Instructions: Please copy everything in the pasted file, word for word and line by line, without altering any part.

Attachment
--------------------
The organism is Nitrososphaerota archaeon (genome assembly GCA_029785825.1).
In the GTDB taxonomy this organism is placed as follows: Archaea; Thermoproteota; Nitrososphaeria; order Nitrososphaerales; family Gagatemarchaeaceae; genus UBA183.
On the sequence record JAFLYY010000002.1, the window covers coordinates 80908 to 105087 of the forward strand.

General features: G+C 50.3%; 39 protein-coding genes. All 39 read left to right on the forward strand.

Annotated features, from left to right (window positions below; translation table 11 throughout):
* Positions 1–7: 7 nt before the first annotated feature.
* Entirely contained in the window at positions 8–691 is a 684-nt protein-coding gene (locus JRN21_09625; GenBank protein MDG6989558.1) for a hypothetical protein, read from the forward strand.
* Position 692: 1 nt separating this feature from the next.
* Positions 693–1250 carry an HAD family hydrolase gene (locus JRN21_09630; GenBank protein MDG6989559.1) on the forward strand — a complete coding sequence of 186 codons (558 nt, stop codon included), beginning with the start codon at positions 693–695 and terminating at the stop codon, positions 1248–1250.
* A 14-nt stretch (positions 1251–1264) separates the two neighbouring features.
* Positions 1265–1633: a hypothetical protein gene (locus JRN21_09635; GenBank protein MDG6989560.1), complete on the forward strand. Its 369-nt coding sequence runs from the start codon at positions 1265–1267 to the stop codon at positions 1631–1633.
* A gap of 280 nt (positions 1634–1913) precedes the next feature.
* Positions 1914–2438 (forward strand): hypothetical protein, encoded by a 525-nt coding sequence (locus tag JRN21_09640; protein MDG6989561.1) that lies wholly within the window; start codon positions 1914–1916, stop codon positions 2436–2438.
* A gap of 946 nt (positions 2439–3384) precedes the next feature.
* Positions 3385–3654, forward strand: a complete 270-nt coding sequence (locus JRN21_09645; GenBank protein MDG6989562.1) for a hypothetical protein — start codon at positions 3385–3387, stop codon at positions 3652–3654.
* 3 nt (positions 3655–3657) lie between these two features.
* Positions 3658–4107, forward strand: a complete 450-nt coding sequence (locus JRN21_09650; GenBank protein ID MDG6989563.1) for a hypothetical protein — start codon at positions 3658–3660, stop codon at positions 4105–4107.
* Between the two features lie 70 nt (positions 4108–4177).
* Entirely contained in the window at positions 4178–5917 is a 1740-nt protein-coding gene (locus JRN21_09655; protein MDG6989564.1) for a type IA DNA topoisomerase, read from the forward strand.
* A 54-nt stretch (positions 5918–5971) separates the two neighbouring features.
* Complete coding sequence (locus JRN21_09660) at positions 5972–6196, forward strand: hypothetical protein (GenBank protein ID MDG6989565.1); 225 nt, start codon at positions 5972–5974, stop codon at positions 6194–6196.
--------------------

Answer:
The organism is Nitrososphaerota archaeon (genome assembly GCA_029785825.1).
In the GTDB taxonomy this organism is placed as follows: Archaea; Thermoproteota; Nitrososphaeria; order Nitrososphaerales; family Gagatemarchaeaceae; genus UBA183.
On the sequence record JAFLYY010000002.1, the window covers coordinates 80908 to 105087 of the forward strand.

General features: G+C 50.3%; 39 protein-coding genes. All 39 read left to right on the forward strand.

Annotated features, from left to right (window positions below; translation table 11 throughout):
* Positions 1–7: 7 nt before the first annotated feature.
* Entirely contained in the window at positions 8–691 is a 684-nt protein-coding gene (locus JRN21_09625; GenBank protein MDG6989558.1) for a hypothetical protein, read from the forward strand.
* Position 692: 1 nt separating this feature from the next.
* Positions 693–1250 carry an HAD family hydrolase gene (locus JRN21_09630; GenBank protein MDG6989559.1) on the forward strand — a complete coding sequence of 186 codons (558 nt, stop codon included), beginning with the start codon at positions 693–695 and terminating at the stop codon, positions 1248–1250.
* A 14-nt stretch (positions 1251–1264) separates the two neighbouring features.
* Positions 1265–1633: a hypothetical protein gene (locus JRN21_09635; GenBank protein MDG6989560.1), complete on the forward strand. Its 369-nt coding sequence runs from the start codon at positions 1265–1267 to the stop codon at positions 1631–1633.
* A gap of 280 nt (positions 1634–1913) precedes the next feature.
* Positions 1914–2438 (forward strand): hypothetical protein, encoded by a 525-nt coding sequence (locus tag JRN21_09640; protein MDG6989561.1) that lies wholly within the window; start codon positions 1914–1916, stop codon positions 2436–2438.
* A gap of 946 nt (positions 2439–3384) precedes the next feature.
* Positions 3385–3654, forward strand: a complete 270-nt coding sequence (locus JRN21_09645; GenBank protein MDG6989562.1) for a hypothetical protein — start codon at positions 3385–3387, stop codon at positions 3652–3654.
* 3 nt (positions 3655–3657) lie between these two features.
* Positions 3658–4107, forward strand: a complete 450-nt coding sequence (locus JRN21_09650; GenBank protein ID MDG6989563.1) for a hypothetical protein — start codon at positions 3658–3660, stop codon at positions 4105–4107.
* Between the two features lie 70 nt (positions 4108–4177).
* Entirely contained in the window at positions 4178–5917 is a 1740-nt protein-coding gene (locus JRN21_09655; protein MDG6989564.1) for a type IA DNA topoisomerase, read from the forward strand.
* A 54-nt stretch (positions 5918–5971) separates the two neighbouring features.
* Complete coding sequence (locus JRN21_09660) at positions 5972–6196, forward strand: hypothetical protein (GenBank protein ID MDG6989565.1); 225 nt, start codon at positions 5972–5974, stop codon at positions 6194–6196.